• You're all caught up!

Hormonal Effects of Heavy Deadlifting

author image Anthony Marrone
Anthony Marrone holds a Ph.D. in kinesiology from the University of Michigan where he worked in both the athletic and nutrition departments. He began writing in 1985 and his writing has appeared in the "Journal of Strength and Conditioning Research" and the "American Journal of Clinical Nutrition."
Hormonal Effects of Heavy Deadlifting
A woman is deadlifting. Photo Credit Bojan656/iStock/Getty Images

The deadlift allows you to build muscle and power, strengthen your skeleton and improve your physique. The effect heavy training has on your hormonal system plays a key role in your progress. Hormone levels such as testosterone and growth hormone increase following a heavy deadlift session. Heavy training must be balanced with rest and recovery, or other hormones may limit your progress. Consult your health care provider before beginning any exercise regimen.

The Deadflit

The deadlift is unlike many other lifts, as the bar starts on the floor and you must pull it from a fixed position. To safely do this, ensure that you do not round your back, and get your hips as low as possible before starting to lift. Your hands should grip the bar just outside your legs, and your feet should be shoulder-width apart. Do not bend your arms or look down when deadlifting. The sumo deadlift is a common deadlift variation, where your feet are wider than your shoulders and your hands grip the bar inside your legs. This allows you to use your legs more and your back less.

You Might Also Like


Testosterone is the primary anabolic hormone, and men produce far more than women, although women still produce testosterone. This hormone is responsible for many things, including muscle repair and the growth of additional muscle tissue. Heavy deadlift training with short rest periods can increase your production of testosterone. Heavy means training with at least 75 percent of the limit you can lift for a single repetition. High-repetition sets with light weight do little to stimulate your testosterone production.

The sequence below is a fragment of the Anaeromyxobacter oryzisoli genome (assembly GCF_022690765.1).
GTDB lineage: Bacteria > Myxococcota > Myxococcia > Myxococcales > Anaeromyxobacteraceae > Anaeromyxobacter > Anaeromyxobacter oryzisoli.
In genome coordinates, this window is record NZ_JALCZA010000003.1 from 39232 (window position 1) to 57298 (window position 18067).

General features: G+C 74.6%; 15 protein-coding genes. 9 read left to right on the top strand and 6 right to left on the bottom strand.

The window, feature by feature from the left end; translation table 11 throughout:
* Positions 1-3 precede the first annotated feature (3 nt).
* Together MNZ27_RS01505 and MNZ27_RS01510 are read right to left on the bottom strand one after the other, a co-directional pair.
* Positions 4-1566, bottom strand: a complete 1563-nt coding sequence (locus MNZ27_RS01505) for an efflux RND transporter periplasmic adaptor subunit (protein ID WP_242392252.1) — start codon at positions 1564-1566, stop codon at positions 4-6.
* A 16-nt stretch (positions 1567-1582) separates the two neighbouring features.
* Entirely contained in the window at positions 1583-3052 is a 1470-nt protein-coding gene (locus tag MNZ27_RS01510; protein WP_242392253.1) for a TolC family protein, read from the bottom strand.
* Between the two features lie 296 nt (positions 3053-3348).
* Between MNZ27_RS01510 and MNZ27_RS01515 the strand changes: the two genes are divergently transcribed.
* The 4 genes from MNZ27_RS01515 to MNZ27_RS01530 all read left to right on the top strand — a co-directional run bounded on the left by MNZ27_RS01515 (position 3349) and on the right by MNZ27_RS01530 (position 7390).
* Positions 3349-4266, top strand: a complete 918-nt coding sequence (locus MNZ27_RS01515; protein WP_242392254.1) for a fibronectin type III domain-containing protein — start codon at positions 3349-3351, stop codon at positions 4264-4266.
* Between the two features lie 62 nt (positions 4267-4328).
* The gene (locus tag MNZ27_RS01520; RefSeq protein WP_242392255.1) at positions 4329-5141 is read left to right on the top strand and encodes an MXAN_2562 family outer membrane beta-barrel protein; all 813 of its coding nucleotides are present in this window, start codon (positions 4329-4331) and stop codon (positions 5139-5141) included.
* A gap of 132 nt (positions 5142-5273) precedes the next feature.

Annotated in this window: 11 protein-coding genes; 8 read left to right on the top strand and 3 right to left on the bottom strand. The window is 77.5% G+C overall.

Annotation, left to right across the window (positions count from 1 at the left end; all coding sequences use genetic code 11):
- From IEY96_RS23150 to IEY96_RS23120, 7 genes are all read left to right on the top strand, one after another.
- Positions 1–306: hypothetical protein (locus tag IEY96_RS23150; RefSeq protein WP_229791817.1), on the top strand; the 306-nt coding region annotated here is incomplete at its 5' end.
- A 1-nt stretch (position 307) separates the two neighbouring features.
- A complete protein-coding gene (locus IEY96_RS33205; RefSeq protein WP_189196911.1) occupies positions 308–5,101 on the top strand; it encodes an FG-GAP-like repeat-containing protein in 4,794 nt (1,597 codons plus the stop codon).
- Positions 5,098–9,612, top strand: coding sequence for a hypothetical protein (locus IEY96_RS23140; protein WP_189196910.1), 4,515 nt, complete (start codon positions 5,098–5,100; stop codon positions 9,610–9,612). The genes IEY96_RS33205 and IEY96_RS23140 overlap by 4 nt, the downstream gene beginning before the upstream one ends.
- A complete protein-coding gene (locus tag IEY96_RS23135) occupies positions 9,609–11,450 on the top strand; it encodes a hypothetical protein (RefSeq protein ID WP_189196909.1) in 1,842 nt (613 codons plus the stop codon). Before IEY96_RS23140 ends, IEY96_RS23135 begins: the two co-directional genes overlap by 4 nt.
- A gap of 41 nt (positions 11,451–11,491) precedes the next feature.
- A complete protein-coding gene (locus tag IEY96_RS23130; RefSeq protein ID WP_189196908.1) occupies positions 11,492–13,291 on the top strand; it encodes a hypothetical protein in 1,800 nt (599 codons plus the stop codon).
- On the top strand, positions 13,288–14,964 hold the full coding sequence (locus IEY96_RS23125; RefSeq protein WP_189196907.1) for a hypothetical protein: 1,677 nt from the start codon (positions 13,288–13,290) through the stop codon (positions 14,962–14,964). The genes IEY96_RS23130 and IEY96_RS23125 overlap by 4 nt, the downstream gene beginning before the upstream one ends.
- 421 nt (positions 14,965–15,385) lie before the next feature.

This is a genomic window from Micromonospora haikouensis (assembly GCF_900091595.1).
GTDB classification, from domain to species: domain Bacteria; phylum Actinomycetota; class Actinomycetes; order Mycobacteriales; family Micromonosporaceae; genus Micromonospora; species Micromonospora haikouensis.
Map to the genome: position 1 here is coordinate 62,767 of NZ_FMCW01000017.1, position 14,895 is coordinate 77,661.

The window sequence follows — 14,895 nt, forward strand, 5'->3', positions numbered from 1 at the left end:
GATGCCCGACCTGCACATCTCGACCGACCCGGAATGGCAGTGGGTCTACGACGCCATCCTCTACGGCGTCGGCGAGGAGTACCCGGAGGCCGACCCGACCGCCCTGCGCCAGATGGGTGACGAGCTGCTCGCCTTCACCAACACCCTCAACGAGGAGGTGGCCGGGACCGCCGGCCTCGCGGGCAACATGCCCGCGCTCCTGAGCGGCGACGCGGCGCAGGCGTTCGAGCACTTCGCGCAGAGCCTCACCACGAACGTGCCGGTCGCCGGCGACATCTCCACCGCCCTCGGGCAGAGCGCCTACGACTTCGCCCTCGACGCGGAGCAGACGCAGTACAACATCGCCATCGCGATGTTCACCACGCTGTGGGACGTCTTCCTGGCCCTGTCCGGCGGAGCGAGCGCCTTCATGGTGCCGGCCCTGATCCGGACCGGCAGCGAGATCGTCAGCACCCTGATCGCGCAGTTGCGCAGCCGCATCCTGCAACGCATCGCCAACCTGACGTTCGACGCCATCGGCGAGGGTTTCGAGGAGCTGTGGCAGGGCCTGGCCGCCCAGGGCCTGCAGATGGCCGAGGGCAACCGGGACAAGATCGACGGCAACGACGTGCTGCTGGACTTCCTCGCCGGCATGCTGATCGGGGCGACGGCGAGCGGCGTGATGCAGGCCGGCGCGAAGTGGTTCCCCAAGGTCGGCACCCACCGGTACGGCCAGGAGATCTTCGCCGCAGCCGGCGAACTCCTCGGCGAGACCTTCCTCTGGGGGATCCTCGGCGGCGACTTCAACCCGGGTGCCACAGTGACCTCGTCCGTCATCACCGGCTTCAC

Growth Hormone

Growth hormone is a hormone produced by your pituitary gland, and it is responsible for tissue healing, bone strength, muscle growth and fat loss. Intense training such as deadlifting can stimulate growth hormone production, but intense training with short rest periods stimulates growth hormone production even more. By keeping your rest periods under 90 seconds, you can stimulate your body to produce more growth hormone. Never rush into your next set if you are not fully recovered, however. Do not sacrifice safety for a slight chance of increasing a hormone level.


Cortisol is a catabolic hormone. Cortisol will allow you to generate energy by cannibalizing other tissue, including muscle tissue. High levels of cortisol are produced by overtraining. Cortisol levels can also rise if you wait too long in between sets when training in the gym. Sitting around for five minutes between sets of deadlifts may make your legs and back feel better, but your endocrine system will increase cortisol production to make more energy available. By keeping your rest periods short, you not only produce more growth hormone, you keep your cortisol levels suppressed.

Related Searches

LiveStrong Calorie Tracker
THE LIVESTRONG.COM MyPlate Nutrition, Workouts & Tips
  • Gain 2 pounds per week
  • Gain 1.5 pounds per week
  • Gain 1 pound per week
  • Gain 0.5 pound per week
  • Maintain my current weight
  • Lose 0.5 pound per week
  • Lose 1 pound per week
  • Lose 1.5 pounds per week
  • Lose 2 pounds per week
  • Female
  • Male
ft. in.


Demand Media